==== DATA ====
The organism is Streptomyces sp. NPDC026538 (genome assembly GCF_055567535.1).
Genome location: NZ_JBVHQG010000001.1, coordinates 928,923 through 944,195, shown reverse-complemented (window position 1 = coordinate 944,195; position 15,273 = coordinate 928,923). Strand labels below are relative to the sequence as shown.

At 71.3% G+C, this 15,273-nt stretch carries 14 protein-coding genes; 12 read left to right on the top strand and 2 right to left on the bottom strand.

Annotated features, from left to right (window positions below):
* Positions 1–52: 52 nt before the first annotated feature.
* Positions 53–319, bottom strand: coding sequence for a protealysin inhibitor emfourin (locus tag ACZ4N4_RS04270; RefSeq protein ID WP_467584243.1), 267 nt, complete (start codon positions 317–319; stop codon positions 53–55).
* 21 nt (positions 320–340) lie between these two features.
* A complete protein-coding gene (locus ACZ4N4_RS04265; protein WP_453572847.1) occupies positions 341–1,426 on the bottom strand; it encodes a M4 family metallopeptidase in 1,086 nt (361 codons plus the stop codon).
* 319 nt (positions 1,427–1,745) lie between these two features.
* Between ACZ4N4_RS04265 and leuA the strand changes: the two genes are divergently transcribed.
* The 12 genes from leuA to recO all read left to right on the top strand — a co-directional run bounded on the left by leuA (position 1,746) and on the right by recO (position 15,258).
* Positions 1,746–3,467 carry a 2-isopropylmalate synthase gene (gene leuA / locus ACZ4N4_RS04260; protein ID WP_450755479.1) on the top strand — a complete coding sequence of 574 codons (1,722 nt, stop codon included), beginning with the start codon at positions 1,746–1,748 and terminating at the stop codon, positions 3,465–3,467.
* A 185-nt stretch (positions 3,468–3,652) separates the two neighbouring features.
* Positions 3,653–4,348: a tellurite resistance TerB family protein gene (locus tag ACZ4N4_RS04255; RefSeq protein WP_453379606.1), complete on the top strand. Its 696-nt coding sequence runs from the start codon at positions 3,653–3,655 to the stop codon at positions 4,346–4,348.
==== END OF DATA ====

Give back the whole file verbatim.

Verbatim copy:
The organism is Streptomyces sp. NPDC026538 (genome assembly GCF_055567535.1).
Genome location: NZ_JBVHQG010000001.1, coordinates 928,923 through 944,195, shown reverse-complemented (window position 1 = coordinate 944,195; position 15,273 = coordinate 928,923). Strand labels below are relative to the sequence as shown.

At 71.3% G+C, this 15,273-nt stretch carries 14 protein-coding genes; 12 read left to right on the top strand and 2 right to left on the bottom strand.

Annotated features, from left to right (window positions below):
* Positions 1–52: 52 nt before the first annotated feature.
* Positions 53–319, bottom strand: coding sequence for a protealysin inhibitor emfourin (locus tag ACZ4N4_RS04270; RefSeq protein ID WP_467584243.1), 267 nt, complete (start codon positions 317–319; stop codon positions 53–55).
* 21 nt (positions 320–340) lie between these two features.
* A complete protein-coding gene (locus ACZ4N4_RS04265; protein WP_453572847.1) occupies positions 341–1,426 on the bottom strand; it encodes a M4 family metallopeptidase in 1,086 nt (361 codons plus the stop codon).
* 319 nt (positions 1,427–1,745) lie between these two features.
* Between ACZ4N4_RS04265 and leuA the strand changes: the two genes are divergently transcribed.
* The 12 genes from leuA to recO all read left to right on the top strand — a co-directional run bounded on the left by leuA (position 1,746) and on the right by recO (position 15,258).
* Positions 1,746–3,467 carry a 2-isopropylmalate synthase gene (gene leuA / locus ACZ4N4_RS04260; protein ID WP_450755479.1) on the top strand — a complete coding sequence of 574 codons (1,722 nt, stop codon included), beginning with the start codon at positions 1,746–1,748 and terminating at the stop codon, positions 3,465–3,467.
* A 185-nt stretch (positions 3,468–3,652) separates the two neighbouring features.
* Positions 3,653–4,348: a tellurite resistance TerB family protein gene (locus tag ACZ4N4_RS04255; RefSeq protein WP_453379606.1), complete on the top strand. Its 696-nt coding sequence runs from the start codon at positions 3,653–3,655 to the stop codon at positions 4,346–4,348.